Shire of­fers pub­lic apol­ogy

Midwest Times - - FRONT PAGE - Francesca Mann

The Shire of Peren­jori has is­sued a pub­lic apol­ogy to one of its em­ploy­ees for a “lack of em­pa­thy and com­pas­sion” on four “in­ter­twined” mat­ters, in­clud­ing a work­ers com­pen­sa­tion claim.

Dur­ing Septem­ber’s or­di­nary coun­cil meet­ing, coun­cil­lors voted 6-2 in favour of pub­licly apol­o­gis­ing to the Shire build­ing main­te­nance of­fi­cer Ivan Wells.

The pub­lic apol­ogy was pub­lished in the clas­si­fieds sec­tion of the Oc­to­ber 5 edi­tion of The Ger­ald­ton Guardian.

In Novem­ber 2016, Mr Wells lodged an ap­pli­ca­tion with the Fair Work Com­mis­sion in re­la­tion to un­paid tool and ve­hi­cle al­lowances. Mr Wells also lodged a work­ers com­pen­sa­tion claim for events that oc­curred in De­cem­ber 2016.

Ac­cord­ing to brief­ing notes the two mat­ters are in­ter­twined with the Shire’s car­a­van park units de­vel­op­ment, which was ap­proved by the coun­cil at a spe­cial meet­ing in July 2016.

Dur­ing the 2016 meet­ing former chief ex­ec­u­tive Ali­son Mills’ rec­om­men­da­tion to pur­chase three units from StratX Eg­grock Aus­tralia for $150,000 to be used for ac­com­mo­da­tion was unan­i­mously sup­ported.

The pur­chase was funded through the Staff Hous­ing Re­serve ac­count, but the project bud­get blew out by $100,000.

Dur­ing the gen­eral elec­tors meet­ing in Fe­bru­ary 2017 it was re­vealed that the units pur­chased were a “de­fi­cient prod­uct”, re­sult­ing in ex­ten­sive work to bring the units up to live­able and build­ing stan­dards.

At the Shire’s most re­cent coun­cil meet­ing, coun­cil­lors agreed that two of Ms Mills’ re­ports in 2016 on the project were “se­verely lack­ing” in in­for­ma­tion that would have helped the coun­cil’s de­ci­sion­mak­ing process.

Coun­cil­lors also agreed that Ms Mills’ project man­age­ment and re­ports on the progress were “grossly in­ad­e­quate”.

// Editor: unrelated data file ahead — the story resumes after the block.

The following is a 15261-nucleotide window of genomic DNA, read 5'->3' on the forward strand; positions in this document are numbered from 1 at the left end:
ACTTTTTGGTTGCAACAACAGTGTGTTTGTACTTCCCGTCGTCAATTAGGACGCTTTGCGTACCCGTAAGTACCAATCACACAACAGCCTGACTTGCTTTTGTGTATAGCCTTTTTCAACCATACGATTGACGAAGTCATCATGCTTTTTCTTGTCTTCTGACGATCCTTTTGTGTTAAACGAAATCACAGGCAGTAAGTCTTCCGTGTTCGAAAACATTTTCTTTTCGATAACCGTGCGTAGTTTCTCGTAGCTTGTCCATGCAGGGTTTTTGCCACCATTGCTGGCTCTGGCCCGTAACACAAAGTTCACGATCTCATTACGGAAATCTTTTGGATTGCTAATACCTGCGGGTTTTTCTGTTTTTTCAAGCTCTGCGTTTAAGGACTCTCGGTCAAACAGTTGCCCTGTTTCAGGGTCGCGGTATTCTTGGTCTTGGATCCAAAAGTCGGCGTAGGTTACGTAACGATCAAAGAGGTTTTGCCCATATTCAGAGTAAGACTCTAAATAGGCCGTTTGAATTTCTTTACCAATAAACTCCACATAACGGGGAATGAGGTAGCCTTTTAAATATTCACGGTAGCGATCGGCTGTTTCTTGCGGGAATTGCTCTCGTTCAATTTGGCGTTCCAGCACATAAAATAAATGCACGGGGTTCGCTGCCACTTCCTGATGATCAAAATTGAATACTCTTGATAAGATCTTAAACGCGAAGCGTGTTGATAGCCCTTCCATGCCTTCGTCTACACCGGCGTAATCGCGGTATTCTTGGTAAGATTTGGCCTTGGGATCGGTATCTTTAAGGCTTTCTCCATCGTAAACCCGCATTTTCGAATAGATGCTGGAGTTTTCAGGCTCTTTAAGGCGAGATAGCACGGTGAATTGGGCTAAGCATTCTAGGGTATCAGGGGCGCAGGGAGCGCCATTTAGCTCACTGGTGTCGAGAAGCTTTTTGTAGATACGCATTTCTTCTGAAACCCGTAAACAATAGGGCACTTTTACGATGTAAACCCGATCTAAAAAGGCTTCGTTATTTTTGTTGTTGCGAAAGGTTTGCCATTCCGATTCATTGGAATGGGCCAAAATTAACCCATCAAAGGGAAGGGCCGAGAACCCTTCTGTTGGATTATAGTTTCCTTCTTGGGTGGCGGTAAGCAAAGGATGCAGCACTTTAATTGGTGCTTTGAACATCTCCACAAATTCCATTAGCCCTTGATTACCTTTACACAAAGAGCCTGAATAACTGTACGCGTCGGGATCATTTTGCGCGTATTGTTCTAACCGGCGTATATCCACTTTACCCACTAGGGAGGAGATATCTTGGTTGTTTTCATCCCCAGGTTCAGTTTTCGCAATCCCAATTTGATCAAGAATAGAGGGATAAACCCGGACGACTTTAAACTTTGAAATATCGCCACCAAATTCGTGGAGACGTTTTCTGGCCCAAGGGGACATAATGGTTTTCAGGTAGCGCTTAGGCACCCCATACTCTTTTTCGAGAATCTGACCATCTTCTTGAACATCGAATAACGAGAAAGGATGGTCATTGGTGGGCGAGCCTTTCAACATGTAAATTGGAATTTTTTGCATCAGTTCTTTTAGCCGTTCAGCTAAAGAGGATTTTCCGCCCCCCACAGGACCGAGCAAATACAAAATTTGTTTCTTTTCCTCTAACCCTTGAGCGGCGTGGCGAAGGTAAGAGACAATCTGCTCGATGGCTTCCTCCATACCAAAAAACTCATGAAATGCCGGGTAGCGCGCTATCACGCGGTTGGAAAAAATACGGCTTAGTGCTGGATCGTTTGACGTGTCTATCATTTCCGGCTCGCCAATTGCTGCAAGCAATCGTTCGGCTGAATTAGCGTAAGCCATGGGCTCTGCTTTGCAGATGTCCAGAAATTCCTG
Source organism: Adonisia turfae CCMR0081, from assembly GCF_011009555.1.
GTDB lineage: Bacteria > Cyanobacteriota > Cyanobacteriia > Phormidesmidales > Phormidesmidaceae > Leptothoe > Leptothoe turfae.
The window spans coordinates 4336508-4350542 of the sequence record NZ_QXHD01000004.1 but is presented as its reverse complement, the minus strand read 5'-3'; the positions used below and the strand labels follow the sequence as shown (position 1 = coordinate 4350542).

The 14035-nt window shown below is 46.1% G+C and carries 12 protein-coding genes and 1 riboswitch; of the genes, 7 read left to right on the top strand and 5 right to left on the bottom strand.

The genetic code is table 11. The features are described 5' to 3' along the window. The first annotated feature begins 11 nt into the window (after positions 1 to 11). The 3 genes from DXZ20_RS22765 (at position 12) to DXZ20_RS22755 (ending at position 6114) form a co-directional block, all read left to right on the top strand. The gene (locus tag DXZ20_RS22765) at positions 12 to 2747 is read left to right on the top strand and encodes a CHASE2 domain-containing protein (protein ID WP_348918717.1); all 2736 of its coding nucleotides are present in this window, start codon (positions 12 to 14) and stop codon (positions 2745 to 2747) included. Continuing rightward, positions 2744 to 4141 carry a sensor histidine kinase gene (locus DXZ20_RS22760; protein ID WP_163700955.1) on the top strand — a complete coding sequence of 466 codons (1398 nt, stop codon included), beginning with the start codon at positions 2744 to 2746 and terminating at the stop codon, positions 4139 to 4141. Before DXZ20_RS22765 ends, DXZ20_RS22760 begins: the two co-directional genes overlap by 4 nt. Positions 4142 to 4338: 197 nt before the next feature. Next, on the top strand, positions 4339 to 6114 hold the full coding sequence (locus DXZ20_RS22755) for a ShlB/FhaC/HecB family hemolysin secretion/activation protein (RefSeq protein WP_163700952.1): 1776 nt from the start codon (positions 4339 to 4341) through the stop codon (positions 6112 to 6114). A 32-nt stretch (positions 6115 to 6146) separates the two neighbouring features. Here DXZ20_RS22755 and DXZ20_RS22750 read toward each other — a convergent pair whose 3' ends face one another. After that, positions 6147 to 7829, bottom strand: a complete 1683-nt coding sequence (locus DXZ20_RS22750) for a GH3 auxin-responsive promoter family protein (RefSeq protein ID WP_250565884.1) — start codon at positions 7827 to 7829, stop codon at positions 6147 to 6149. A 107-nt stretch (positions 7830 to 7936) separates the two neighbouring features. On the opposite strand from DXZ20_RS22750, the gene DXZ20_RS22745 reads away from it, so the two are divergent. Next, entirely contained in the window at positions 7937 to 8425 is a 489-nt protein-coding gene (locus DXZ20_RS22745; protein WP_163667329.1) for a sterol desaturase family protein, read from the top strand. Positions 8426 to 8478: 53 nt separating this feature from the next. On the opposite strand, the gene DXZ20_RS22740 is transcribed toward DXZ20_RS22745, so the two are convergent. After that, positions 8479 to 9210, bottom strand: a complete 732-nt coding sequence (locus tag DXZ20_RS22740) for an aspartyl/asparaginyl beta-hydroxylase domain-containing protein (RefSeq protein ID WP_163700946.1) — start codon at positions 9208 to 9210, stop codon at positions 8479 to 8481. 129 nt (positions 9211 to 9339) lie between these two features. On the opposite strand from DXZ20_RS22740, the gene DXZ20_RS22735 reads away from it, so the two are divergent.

In the pub­lic apol­ogy, Shire pres­i­dent Lau­rie But­ler and act­ing chief ex­ec­u­tive Stephen Tin­dale noted Mr Wells could not be blamed for the project’s de­lay and “sig­nif­i­cant over­spend”.

Mr Wells has been on in­def­i­nite leave from the Shire since De­cem­ber 2016.

“The apol­ogy is made with a view of as­sist­ing Mr Wells re­turn to the work­place,” Mr But­ler and Mr Tin­dale wrote in the pub­lic no­tice. “Not only as a val­ued

The Shire of Carnar­von ap­pointed a new chief ex­ec­u­tive at a spe­cial meet­ing in Septem­ber.

Coun­cil­lors unan­i­mously agreed to ap­point David Bur­ton to the po­si­tion on a five-year con­tract.

Since 2011, Mr Bur­ton has been the chief ex­ec­u­tive at the Shire of Ko­orda, a small town in the north­east­ern Wheat­belt. He was also the chief ex­ec­u­tive at the Shire of Mount Mag­net from 2008 to 2011, and has worked in lo­cal gov­ern­ment roles for more than 25 years.

Mr Bur­ton said he was look­ing for­ward to tak­ing up the chal­leng­ing role and mov­ing to Carnar­von with his wife and two chil­dren.

Shire pres­i­dent Karl Bran­den­burg said the coun­cil re­ceived 39 ap­pli­ca­tions for the po­si­tion, which was pre­vi­ously filled by Ian D’Arcy.

Mark Da­combe has been the act­ing chief ex­ec­u­tive since Jan­uary 2017. Mr Bur­ton will of­fi­cially be­gin his role on Jan­uary 2.

David Bur­ton has been ap­pointed Shire of Carnar­von chief ex­ec­u­tive.

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